America's fascination with violent movies must be looked upon by Hollywood with dollar signs in their eyes. In their latest business venture, Dr. Helen Hudson (Sigourney Weaver) is the target of a psychopathic copycat killer who wishes to make her the most famous serial killer victim in history. Guess what that makes him, then?
The movie starts off with an attack on Hudson, a criminal psychologist whose speciality is studying the minds of serial killers, just after she finishes giving a lecture on her favourite topic. She survives the attack, carried out by self-righteous killer Daryll Lee Cullem (played by Harry Connick Jr.), but becomes an agoraphobic and exiles herself to her apartment for some thirteen months. Her only connection to the outside world is through networked computers.
While Cullem is rotting in prison, there's another serial killer (William McNamara), who's successfully imitating other serial killers in history, on the loose in the streets of San Francisco. The detectives in charge of this case, M.J. Monahan (Holly Hunter) and Reuben Goetz (Dermot Mulroney), turn to Hudson for help. The rest of the story involves nailbiting suspense as Monahan and Hudson battle the copycat killer both physically and mentally.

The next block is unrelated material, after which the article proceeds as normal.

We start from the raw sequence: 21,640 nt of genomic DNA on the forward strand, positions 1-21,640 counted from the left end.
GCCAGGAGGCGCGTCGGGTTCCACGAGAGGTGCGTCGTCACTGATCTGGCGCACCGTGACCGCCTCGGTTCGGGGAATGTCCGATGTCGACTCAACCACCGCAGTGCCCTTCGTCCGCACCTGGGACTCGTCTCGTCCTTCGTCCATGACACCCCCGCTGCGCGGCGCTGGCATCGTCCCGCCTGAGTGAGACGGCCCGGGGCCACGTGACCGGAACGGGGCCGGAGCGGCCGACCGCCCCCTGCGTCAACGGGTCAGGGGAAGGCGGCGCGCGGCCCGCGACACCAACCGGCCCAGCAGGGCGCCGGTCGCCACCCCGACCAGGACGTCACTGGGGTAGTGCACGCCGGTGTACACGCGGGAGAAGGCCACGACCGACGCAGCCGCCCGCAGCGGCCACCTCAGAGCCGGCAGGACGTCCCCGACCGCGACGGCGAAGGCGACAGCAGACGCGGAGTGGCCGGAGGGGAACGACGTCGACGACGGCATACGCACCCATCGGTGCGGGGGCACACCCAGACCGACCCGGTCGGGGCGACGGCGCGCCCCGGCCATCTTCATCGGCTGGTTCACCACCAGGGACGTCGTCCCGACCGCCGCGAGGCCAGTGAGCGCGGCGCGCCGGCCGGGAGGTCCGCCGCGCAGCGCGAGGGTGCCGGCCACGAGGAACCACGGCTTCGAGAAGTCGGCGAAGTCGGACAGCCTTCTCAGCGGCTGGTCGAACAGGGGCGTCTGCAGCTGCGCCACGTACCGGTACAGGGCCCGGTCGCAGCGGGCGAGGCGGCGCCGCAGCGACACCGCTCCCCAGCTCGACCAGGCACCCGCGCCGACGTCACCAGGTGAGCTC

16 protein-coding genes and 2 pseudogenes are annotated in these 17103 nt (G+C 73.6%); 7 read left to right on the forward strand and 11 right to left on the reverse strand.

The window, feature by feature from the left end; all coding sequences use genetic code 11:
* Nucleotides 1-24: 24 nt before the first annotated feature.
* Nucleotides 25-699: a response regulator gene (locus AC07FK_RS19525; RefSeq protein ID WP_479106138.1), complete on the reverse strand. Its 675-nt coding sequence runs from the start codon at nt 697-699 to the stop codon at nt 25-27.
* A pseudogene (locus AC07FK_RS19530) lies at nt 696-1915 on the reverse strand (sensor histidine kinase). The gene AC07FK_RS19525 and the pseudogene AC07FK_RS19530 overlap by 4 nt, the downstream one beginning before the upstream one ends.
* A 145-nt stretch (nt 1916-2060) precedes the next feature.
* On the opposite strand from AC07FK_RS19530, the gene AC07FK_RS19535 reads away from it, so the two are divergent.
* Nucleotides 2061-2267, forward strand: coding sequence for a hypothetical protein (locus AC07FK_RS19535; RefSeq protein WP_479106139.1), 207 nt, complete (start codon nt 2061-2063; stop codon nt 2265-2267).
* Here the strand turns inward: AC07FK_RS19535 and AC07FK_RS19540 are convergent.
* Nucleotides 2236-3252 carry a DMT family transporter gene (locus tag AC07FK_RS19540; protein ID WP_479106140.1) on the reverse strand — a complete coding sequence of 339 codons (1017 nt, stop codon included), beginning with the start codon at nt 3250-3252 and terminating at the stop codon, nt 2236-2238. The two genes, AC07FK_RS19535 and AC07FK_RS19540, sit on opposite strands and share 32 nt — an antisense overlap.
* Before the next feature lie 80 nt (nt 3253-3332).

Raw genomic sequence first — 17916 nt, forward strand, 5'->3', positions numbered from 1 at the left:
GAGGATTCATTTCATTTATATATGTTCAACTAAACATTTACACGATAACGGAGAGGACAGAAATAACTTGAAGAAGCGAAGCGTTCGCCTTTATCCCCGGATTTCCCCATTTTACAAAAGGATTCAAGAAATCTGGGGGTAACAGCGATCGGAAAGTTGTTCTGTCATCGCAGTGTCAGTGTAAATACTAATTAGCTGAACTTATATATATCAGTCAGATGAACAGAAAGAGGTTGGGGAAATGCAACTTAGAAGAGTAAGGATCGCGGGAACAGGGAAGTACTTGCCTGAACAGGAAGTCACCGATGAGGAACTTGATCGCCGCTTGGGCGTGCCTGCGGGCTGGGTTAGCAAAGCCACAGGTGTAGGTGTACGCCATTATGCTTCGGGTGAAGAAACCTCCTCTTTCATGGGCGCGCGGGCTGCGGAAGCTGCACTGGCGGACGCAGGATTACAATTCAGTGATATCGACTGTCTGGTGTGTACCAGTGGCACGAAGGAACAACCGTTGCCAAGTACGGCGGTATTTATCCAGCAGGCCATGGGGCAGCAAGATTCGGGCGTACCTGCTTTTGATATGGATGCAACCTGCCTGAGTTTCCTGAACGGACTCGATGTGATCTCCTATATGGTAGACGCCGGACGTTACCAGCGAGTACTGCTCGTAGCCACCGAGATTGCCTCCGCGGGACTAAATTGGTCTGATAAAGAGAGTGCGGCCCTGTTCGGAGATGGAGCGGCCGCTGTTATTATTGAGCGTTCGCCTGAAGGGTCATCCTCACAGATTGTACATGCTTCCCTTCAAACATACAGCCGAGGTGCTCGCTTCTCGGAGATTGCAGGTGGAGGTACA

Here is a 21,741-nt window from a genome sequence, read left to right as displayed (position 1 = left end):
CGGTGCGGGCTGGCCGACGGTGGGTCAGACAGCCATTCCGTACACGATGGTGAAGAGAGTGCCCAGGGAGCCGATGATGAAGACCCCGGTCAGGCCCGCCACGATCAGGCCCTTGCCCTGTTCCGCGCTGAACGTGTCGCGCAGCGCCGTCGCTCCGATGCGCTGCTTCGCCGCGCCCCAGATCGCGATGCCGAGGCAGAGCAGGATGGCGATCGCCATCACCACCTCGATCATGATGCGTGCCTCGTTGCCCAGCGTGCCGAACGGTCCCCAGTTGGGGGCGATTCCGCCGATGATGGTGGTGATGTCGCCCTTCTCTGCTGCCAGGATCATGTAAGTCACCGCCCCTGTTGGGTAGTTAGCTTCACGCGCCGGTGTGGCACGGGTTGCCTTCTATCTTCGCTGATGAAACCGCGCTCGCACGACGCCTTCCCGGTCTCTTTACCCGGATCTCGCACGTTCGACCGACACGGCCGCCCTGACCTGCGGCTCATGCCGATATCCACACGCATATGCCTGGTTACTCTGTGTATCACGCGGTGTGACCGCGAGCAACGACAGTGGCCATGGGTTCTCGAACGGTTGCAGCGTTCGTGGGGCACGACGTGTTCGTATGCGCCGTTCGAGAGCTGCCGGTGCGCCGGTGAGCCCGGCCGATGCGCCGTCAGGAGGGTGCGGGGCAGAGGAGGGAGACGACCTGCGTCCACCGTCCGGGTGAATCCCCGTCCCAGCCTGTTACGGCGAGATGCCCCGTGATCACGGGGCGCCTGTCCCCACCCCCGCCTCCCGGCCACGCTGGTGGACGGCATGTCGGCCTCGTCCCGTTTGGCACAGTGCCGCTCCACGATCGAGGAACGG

The acting is top notch, the cinematography is excellent, and the suspense level is high throughout the movie, which makes the 2 hours pass by almost instantaneously. From the entertaintment perspective, it is money well spent. However, the plot has major problems. First of all, the ending is given away in the first part of the movie, where Hudson's dress is switched. Secondly, the incident involving Goetz seems completely out of place. Finally, the killers in this movie lack the sophistication of the killers in, say, Silence of the Lambs or Seven. The copycat isn't always in control, and Cullem is scary as a redneck killer, not the intellectual kind portrayed by Hannibal the Cannibal.
There is a lot of philosophising in the movie as to why serial killers kill: Hudson, in a Freudian style, says that it is how they get off. Personally, I think humans kill each other because there's no innate check built into us to prevent this happening. Contrast the behaviour of humans to the behaviour of other carnivores, who very rarely kill their own. Assuming the theory that the early humans were herbivores is true, it is conceivable that such a check was not evolutionarily selected for.